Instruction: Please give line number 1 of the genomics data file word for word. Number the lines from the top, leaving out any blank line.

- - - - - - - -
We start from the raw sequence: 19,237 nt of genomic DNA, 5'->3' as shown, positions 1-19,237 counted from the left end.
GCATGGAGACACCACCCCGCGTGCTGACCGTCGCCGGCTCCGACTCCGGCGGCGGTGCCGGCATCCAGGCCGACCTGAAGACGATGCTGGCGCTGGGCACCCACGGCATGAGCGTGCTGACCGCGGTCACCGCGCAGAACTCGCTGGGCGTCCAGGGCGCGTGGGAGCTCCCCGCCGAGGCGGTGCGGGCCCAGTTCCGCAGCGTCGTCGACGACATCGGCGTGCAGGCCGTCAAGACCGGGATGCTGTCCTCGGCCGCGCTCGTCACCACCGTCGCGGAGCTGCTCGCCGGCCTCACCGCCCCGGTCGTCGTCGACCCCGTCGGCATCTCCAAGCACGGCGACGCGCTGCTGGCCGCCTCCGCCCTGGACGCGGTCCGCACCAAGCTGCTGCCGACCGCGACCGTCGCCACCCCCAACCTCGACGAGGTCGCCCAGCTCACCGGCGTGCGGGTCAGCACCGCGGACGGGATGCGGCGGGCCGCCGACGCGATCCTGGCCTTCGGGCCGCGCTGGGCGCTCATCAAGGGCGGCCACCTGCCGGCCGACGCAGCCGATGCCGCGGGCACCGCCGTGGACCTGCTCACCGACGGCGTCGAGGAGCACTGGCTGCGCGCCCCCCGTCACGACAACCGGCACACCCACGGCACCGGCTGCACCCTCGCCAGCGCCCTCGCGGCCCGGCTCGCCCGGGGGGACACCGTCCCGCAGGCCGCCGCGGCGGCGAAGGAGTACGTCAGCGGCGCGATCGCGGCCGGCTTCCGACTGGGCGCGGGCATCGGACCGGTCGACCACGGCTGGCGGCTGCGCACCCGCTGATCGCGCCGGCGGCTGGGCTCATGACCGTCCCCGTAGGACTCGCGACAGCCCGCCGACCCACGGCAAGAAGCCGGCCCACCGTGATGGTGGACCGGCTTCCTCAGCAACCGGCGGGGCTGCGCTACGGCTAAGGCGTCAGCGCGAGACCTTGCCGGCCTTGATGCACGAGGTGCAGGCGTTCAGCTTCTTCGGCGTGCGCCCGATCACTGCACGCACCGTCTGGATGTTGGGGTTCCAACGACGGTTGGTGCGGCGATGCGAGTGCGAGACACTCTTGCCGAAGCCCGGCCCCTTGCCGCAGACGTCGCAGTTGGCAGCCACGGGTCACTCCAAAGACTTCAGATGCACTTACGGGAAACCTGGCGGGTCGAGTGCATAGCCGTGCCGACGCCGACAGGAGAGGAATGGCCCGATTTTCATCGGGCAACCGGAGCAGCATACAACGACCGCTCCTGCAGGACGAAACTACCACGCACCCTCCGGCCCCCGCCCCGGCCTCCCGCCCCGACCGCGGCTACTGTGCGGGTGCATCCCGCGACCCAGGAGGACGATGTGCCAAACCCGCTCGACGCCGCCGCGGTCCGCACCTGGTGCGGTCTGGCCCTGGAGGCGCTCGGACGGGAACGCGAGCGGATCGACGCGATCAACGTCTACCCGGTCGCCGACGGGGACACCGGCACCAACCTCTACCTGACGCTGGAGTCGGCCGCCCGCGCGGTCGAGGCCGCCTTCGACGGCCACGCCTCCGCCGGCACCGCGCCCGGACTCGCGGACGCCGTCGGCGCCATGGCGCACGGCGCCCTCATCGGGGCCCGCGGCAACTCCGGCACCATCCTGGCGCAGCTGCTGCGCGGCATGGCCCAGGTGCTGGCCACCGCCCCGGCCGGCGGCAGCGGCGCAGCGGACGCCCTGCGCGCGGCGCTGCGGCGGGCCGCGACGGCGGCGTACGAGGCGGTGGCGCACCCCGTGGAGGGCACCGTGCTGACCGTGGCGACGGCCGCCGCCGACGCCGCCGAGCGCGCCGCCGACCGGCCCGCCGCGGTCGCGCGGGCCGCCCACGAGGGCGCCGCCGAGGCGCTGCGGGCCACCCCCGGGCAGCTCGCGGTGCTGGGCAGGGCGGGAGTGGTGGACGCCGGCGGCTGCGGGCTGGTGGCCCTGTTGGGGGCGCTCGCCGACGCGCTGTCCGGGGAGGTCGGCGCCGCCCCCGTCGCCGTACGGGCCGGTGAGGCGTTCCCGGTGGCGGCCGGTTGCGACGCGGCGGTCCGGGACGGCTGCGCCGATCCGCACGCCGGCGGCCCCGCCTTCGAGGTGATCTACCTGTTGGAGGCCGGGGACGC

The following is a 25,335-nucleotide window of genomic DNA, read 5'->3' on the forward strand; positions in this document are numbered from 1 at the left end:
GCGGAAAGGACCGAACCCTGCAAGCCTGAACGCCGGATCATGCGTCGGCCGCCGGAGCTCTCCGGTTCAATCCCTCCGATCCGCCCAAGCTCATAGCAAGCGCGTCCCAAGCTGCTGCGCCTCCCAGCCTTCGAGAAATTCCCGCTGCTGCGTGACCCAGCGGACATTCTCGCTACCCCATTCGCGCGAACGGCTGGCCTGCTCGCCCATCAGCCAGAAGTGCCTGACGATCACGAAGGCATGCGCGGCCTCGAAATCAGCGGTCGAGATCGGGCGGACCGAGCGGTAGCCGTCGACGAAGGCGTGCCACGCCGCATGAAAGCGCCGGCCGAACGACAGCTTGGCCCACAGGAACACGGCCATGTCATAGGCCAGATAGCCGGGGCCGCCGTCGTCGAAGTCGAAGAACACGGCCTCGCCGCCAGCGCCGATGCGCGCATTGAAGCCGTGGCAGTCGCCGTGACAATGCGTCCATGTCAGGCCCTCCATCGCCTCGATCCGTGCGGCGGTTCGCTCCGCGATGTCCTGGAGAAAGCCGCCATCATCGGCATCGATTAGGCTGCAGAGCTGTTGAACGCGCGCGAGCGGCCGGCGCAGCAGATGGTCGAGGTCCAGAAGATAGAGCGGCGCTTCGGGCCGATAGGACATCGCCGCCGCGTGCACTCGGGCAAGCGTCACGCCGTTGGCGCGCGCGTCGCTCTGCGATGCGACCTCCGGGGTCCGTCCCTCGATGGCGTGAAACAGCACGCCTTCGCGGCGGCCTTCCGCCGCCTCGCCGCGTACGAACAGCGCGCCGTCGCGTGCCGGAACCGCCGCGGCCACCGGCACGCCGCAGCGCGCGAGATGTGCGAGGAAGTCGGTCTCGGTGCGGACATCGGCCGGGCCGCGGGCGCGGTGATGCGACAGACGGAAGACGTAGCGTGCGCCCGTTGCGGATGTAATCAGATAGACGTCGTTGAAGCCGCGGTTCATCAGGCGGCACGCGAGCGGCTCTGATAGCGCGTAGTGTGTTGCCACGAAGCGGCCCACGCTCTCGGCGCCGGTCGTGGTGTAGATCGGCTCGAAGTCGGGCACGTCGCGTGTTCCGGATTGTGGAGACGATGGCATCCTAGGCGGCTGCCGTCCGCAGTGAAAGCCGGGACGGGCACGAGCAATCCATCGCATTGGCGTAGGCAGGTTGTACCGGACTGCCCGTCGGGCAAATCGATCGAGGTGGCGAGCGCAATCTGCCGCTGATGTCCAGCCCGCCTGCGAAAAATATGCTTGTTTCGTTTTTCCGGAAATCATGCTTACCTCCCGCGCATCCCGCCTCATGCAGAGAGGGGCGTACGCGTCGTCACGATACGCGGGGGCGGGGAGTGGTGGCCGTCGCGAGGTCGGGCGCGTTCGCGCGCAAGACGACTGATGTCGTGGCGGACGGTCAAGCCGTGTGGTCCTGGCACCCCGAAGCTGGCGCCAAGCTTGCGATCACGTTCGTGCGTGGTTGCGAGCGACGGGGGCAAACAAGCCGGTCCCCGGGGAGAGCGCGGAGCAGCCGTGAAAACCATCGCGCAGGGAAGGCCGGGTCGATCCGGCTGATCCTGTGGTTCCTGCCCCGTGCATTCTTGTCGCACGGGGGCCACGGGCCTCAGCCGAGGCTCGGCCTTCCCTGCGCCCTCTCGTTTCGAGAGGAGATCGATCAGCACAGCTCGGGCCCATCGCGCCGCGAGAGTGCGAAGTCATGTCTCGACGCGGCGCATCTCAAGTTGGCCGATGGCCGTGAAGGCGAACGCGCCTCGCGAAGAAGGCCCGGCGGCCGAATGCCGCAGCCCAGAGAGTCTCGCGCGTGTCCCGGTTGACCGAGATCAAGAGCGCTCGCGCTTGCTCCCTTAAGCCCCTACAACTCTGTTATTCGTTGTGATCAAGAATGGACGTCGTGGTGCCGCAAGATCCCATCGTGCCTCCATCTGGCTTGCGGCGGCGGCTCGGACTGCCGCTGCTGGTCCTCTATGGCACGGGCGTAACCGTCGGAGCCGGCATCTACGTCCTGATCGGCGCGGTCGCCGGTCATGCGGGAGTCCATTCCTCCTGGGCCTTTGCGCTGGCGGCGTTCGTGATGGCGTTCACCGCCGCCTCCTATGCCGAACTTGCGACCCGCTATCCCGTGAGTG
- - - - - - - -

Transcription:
We start from the raw sequence: 19,237 nt of genomic DNA, 5'->3' as shown, positions 1-19,237 counted from the left end.